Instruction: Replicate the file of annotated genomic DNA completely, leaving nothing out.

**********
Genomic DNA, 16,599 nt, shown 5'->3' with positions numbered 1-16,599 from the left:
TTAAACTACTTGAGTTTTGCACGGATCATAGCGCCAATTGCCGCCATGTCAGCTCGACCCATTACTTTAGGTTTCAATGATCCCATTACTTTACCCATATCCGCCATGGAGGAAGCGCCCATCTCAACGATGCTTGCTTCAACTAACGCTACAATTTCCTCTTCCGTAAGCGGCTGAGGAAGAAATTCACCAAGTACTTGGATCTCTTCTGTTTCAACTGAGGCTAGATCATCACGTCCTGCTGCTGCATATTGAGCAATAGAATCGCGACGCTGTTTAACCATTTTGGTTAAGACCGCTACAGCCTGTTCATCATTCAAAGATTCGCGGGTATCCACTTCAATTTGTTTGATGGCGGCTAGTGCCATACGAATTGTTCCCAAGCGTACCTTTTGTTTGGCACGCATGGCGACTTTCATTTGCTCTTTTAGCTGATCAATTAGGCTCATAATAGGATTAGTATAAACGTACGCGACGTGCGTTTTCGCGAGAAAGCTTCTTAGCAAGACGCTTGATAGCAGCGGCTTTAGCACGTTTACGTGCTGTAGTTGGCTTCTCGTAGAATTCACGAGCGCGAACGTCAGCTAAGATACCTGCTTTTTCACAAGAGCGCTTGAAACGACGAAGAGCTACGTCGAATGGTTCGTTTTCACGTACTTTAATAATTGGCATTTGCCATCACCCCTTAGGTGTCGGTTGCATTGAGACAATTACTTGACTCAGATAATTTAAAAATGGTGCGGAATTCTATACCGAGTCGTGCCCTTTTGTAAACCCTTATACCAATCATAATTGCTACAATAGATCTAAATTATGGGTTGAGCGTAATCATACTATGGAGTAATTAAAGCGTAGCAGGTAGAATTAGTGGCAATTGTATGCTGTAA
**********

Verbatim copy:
Genomic DNA, 16,599 nt, shown 5'->3' with positions numbered 1-16,599 from the left:
TTAAACTACTTGAGTTTTGCACGGATCATAGCGCCAATTGCCGCCATGTCAGCTCGACCCATTACTTTAGGTTTCAATGATCCCATTACTTTACCCATATCCGCCATGGAGGAAGCGCCCATCTCAACGATGCTTGCTTCAACTAACGCTACAATTTCCTCTTCCGTAAGCGGCTGAGGAAGAAATTCACCAAGTACTTGGATCTCTTCTGTTTCAACTGAGGCTAGATCATCACGTCCTGCTGCTGCATATTGAGCAATAGAATCGCGACGCTGTTTAACCATTTTGGTTAAGACCGCTACAGCCTGTTCATCATTCAAAGATTCGCGGGTATCCACTTCAATTTGTTTGATGGCGGCTAGTGCCATACGAATTGTTCCCAAGCGTACCTTTTGTTTGGCACGCATGGCGACTTTCATTTGCTCTTTTAGCTGATCAATTAGGCTCATAATAGGATTAGTATAAACGTACGCGACGTGCGTTTTCGCGAGAAAGCTTCTTAGCAAGACGCTTGATAGCAGCGGCTTTAGCACGTTTACGTGCTGTAGTTGGCTTCTCGTAGAATTCACGAGCGCGAACGTCAGCTAAGATACCTGCTTTTTCACAAGAGCGCTTGAAACGACGAAGAGCTACGTCGAATGGTTCGTTTTCACGTACTTTAATAATTGGCATTTGCCATCACCCCTTAGGTGTCGGTTGCATTGAGACAATTACTTGACTCAGATAATTTAAAAATGGTGCGGAATTCTATACCGAGTCGTGCCCTTTTGTAAACCCTTATACCAATCATAATTGCTACAATAGATCTAAATTATGGGTTGAGCGTAATCATACTATGGAGTAATTAAAGCGTAGCAGGTAGAATTAGTGGCAATTGTATGCTGTAA